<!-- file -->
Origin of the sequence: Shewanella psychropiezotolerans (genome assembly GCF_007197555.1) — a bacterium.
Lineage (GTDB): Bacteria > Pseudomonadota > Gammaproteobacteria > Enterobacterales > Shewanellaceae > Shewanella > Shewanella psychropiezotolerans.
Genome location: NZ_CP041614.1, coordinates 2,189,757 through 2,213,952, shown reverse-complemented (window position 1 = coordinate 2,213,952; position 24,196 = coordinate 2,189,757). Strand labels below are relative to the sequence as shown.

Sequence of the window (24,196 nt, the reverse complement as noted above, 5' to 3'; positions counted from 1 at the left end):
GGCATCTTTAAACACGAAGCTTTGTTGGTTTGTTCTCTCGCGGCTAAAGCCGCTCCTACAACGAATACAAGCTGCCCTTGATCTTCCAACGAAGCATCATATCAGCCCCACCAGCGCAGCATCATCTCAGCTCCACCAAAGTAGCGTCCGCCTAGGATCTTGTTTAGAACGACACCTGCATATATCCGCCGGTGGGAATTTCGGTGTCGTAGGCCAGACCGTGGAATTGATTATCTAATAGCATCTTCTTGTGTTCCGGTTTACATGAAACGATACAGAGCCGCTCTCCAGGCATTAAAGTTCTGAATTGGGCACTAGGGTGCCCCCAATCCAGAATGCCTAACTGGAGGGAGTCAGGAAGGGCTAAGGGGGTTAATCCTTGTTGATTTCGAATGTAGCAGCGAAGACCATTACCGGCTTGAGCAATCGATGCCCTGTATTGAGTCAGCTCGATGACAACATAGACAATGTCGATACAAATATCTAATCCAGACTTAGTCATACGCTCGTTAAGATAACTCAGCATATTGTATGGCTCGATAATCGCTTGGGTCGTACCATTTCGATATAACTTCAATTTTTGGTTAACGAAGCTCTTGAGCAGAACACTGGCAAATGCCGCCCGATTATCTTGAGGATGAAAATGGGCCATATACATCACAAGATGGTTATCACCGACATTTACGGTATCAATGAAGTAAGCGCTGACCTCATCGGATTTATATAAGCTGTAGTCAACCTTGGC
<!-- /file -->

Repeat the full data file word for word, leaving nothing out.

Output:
Origin of the sequence: Shewanella psychropiezotolerans (genome assembly GCF_007197555.1) — a bacterium.
Lineage (GTDB): Bacteria > Pseudomonadota > Gammaproteobacteria > Enterobacterales > Shewanellaceae > Shewanella > Shewanella psychropiezotolerans.
Genome location: NZ_CP041614.1, coordinates 2,189,757 through 2,213,952, shown reverse-complemented (window position 1 = coordinate 2,213,952; position 24,196 = coordinate 2,189,757). Strand labels below are relative to the sequence as shown.

Sequence of the window (24,196 nt, the reverse complement as noted above, 5' to 3'; positions counted from 1 at the left end):
GGCATCTTTAAACACGAAGCTTTGTTGGTTTGTTCTCTCGCGGCTAAAGCCGCTCCTACAACGAATACAAGCTGCCCTTGATCTTCCAACGAAGCATCATATCAGCCCCACCAGCGCAGCATCATCTCAGCTCCACCAAAGTAGCGTCCGCCTAGGATCTTGTTTAGAACGACACCTGCATATATCCGCCGGTGGGAATTTCGGTGTCGTAGGCCAGACCGTGGAATTGATTATCTAATAGCATCTTCTTGTGTTCCGGTTTACATGAAACGATACAGAGCCGCTCTCCAGGCATTAAAGTTCTGAATTGGGCACTAGGGTGCCCCCAATCCAGAATGCCTAACTGGAGGGAGTCAGGAAGGGCTAAGGGGGTTAATCCTTGTTGATTTCGAATGTAGCAGCGAAGACCATTACCGGCTTGAGCAATCGATGCCCTGTATTGAGTCAGCTCGATGACAACATAGACAATGTCGATACAAATATCTAATCCAGACTTAGTCATACGCTCGTTAAGATAACTCAGCATATTGTATGGCTCGATAATCGCTTGGGTCGTACCATTTCGATATAACTTCAATTTTTGGTTAACGAAGCTCTTGAGCAGAACACTGGCAAATGCCGCCCGATTATCTTGAGGATGAAAATGGGCCATATACATCACAAGATGGTTATCACCGACATTTACGGTATCAATGAAGTAAGCGCTGACCTCATCGGATTTATATAAGCTGTAGTCAACCTTGGC